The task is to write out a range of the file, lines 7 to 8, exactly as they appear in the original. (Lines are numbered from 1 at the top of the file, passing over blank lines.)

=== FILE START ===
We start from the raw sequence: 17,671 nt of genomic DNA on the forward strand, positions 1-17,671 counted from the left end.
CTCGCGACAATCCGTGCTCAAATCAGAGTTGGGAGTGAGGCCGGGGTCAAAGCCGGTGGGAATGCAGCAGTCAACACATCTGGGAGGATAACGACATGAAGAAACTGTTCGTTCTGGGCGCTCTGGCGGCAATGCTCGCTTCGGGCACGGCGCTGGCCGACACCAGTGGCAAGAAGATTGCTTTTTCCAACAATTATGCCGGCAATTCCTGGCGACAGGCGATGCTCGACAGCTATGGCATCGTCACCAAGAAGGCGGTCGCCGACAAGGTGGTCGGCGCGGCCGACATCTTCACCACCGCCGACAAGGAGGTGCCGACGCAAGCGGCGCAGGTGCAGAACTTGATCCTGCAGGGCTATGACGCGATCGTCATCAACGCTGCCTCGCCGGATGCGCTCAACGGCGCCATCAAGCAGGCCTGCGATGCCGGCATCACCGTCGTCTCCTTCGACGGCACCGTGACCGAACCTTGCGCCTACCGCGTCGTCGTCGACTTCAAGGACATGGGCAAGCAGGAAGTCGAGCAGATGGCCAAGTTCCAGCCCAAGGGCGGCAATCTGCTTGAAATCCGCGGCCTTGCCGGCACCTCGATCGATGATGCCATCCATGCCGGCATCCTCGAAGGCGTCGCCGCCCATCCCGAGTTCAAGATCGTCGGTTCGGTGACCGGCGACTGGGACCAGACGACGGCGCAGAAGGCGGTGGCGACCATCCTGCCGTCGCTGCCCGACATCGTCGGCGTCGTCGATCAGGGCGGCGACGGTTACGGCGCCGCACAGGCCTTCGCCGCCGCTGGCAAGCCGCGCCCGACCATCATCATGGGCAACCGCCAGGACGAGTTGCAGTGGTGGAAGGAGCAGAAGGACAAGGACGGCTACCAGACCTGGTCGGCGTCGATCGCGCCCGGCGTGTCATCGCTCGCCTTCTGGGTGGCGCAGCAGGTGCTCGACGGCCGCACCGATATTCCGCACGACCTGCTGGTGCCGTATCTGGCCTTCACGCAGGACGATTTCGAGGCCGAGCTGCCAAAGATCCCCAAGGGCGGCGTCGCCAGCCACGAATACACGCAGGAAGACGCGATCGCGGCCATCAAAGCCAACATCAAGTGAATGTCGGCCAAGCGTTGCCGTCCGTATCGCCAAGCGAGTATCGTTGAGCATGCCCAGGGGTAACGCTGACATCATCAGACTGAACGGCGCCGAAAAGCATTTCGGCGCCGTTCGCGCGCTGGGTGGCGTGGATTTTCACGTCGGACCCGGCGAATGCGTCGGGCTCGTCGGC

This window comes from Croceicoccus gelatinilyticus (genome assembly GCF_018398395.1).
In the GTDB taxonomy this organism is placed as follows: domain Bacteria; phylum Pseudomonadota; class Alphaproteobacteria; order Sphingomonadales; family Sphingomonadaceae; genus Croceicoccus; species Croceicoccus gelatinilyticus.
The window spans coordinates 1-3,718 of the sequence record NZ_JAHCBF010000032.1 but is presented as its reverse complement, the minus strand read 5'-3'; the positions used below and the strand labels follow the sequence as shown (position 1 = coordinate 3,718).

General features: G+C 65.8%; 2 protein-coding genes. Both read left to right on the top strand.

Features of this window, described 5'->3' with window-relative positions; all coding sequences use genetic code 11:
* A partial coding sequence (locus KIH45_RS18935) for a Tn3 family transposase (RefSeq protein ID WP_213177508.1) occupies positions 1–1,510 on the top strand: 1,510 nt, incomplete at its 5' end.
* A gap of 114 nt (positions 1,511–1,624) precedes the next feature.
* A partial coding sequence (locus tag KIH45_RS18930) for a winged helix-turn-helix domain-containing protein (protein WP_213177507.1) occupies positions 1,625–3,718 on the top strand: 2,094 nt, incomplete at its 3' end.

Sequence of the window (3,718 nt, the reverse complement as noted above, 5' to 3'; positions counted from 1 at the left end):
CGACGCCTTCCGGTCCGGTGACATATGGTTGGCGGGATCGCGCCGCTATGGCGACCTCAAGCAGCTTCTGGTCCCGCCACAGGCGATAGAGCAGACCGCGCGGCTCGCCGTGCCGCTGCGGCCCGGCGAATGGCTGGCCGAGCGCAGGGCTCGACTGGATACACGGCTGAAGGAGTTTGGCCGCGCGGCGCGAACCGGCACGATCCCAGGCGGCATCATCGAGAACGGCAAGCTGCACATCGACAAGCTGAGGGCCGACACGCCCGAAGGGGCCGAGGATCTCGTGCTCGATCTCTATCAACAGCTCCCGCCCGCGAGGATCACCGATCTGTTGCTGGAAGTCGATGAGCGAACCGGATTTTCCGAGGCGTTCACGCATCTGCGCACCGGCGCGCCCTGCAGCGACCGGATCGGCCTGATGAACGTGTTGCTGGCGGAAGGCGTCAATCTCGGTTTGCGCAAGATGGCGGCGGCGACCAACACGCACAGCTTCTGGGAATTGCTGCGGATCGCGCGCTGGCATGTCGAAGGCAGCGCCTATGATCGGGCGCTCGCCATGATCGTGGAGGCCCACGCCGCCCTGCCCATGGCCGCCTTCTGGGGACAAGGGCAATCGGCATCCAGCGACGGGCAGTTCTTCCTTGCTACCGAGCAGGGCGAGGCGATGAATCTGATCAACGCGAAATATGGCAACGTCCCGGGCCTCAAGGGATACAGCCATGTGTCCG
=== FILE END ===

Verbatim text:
Features of this window, described 5'->3' with window-relative positions; all coding sequences use genetic code 11:
* A partial coding sequence (locus KIH45_RS18935) for a Tn3 family transposase (RefSeq protein ID WP_213177508.1) occupies positions 1–1,510 on the top strand: 1,510 nt, incomplete at its 5' end.